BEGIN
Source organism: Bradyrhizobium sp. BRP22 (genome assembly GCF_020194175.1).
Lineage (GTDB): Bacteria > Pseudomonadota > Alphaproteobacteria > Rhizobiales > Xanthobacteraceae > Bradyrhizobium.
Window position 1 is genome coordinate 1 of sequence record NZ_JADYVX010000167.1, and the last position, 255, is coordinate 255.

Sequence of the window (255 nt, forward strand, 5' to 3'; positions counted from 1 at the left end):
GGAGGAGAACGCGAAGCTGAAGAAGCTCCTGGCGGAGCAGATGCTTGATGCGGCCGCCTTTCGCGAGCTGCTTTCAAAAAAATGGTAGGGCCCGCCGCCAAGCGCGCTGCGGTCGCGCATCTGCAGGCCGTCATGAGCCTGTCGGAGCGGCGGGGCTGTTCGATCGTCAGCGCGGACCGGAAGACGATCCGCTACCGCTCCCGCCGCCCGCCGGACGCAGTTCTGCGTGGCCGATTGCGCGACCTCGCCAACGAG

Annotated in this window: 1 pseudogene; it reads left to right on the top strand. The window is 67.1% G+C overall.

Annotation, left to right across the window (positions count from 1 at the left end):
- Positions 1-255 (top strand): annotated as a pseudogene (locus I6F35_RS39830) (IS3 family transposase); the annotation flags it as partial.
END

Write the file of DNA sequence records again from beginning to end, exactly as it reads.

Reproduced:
Source organism: Bradyrhizobium sp. BRP22 (genome assembly GCF_020194175.1).
Lineage (GTDB): Bacteria > Pseudomonadota > Alphaproteobacteria > Rhizobiales > Xanthobacteraceae > Bradyrhizobium.
Window position 1 is genome coordinate 1 of sequence record NZ_JADYVX010000167.1, and the last position, 255, is coordinate 255.

Sequence of the window (255 nt, forward strand, 5' to 3'; positions counted from 1 at the left end):
GGAGGAGAACGCGAAGCTGAAGAAGCTCCTGGCGGAGCAGATGCTTGATGCGGCCGCCTTTCGCGAGCTGCTTTCAAAAAAATGGTAGGGCCCGCCGCCAAGCGCGCTGCGGTCGCGCATCTGCAGGCCGTCATGAGCCTGTCGGAGCGGCGGGGCTGTTCGATCGTCAGCGCGGACCGGAAGACGATCCGCTACCGCTCCCGCCGCCCGCCGGACGCAGTTCTGCGTGGCCGATTGCGCGACCTCGCCAACGAG

Annotated in this window: 1 pseudogene; it reads left to right on the top strand. The window is 67.1% G+C overall.

Annotation, left to right across the window (positions count from 1 at the left end):
- Positions 1-255 (top strand): annotated as a pseudogene (locus I6F35_RS39830) (IS3 family transposase); the annotation flags it as partial.